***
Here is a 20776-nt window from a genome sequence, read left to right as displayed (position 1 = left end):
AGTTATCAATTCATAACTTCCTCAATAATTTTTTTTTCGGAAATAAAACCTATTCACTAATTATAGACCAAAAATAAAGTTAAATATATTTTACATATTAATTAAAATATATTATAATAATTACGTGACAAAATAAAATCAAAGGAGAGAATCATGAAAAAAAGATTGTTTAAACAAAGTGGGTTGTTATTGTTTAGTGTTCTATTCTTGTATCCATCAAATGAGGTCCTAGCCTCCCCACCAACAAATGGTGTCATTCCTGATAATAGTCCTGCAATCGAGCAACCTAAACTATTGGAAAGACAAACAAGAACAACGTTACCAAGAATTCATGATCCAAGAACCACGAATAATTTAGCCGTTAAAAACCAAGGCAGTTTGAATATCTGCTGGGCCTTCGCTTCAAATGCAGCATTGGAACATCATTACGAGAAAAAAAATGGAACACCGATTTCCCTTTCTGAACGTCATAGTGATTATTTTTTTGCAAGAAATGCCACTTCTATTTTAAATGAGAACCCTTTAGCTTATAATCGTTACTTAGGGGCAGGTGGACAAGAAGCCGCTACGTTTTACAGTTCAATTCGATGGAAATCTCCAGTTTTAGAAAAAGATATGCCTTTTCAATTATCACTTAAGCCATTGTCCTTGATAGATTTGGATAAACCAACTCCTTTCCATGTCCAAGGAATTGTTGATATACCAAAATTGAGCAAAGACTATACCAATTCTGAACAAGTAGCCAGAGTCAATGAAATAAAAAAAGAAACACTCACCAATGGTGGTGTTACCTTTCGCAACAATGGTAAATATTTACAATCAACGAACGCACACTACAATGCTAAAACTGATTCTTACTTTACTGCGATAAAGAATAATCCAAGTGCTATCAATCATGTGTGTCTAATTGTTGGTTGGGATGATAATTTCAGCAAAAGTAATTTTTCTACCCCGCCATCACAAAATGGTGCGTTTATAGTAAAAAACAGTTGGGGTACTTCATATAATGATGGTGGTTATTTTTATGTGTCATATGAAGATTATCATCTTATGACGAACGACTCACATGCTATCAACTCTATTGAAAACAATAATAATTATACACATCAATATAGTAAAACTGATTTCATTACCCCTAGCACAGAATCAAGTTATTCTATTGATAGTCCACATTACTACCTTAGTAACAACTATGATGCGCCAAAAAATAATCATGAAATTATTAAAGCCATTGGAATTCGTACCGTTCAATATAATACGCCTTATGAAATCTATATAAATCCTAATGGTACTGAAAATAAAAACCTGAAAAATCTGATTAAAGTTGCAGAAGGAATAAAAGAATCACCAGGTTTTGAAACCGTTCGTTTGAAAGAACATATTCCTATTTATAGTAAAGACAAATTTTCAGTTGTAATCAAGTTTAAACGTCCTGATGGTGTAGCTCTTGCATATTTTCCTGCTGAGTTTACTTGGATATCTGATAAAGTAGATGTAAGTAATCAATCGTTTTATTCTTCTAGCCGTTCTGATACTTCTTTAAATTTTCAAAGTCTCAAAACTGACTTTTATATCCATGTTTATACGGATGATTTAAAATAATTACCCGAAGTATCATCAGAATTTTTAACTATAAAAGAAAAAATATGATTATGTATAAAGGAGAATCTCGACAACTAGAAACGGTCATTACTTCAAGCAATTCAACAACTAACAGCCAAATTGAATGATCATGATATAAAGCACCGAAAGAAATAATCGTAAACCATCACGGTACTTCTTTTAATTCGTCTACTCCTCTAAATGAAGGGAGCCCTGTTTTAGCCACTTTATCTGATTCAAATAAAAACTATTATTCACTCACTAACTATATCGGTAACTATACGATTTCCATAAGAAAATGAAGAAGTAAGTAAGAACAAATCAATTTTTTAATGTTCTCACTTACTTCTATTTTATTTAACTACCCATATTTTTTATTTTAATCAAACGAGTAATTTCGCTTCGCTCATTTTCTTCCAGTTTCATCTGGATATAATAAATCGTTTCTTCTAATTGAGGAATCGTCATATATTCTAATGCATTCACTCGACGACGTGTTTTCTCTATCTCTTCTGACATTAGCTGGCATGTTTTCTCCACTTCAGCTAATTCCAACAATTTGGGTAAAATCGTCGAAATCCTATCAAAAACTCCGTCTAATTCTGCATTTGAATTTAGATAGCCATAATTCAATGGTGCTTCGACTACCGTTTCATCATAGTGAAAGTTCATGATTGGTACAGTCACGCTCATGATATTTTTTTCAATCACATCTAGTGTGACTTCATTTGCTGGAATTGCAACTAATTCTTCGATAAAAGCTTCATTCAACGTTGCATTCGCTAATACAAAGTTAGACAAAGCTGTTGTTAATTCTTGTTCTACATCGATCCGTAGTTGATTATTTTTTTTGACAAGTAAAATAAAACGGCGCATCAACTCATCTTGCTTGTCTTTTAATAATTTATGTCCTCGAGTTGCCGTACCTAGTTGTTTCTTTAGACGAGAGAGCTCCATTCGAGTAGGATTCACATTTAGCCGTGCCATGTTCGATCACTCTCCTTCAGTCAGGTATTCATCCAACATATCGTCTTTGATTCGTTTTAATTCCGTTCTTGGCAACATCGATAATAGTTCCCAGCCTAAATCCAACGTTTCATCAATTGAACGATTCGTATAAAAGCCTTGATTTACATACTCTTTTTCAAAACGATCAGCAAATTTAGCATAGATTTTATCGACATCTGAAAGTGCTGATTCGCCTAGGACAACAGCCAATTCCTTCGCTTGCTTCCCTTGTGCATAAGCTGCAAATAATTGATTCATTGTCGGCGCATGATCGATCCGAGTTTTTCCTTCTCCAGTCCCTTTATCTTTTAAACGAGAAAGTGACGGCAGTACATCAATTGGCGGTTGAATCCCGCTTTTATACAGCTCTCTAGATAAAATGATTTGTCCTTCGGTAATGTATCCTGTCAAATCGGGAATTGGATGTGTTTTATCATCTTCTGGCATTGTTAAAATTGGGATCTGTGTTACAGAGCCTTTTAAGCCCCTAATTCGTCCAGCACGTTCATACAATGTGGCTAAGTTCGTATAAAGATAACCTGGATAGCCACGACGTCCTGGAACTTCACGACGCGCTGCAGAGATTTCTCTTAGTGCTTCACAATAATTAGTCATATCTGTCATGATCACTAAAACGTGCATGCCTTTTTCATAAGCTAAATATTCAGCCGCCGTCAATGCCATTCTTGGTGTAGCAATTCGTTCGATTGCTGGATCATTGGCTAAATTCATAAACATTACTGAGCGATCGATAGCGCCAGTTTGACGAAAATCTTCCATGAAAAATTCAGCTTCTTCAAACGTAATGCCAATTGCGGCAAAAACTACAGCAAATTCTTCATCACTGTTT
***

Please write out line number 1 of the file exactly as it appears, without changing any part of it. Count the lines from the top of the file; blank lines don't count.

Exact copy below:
Here is a 20776-nt window from a genome sequence, read left to right as displayed (position 1 = left end):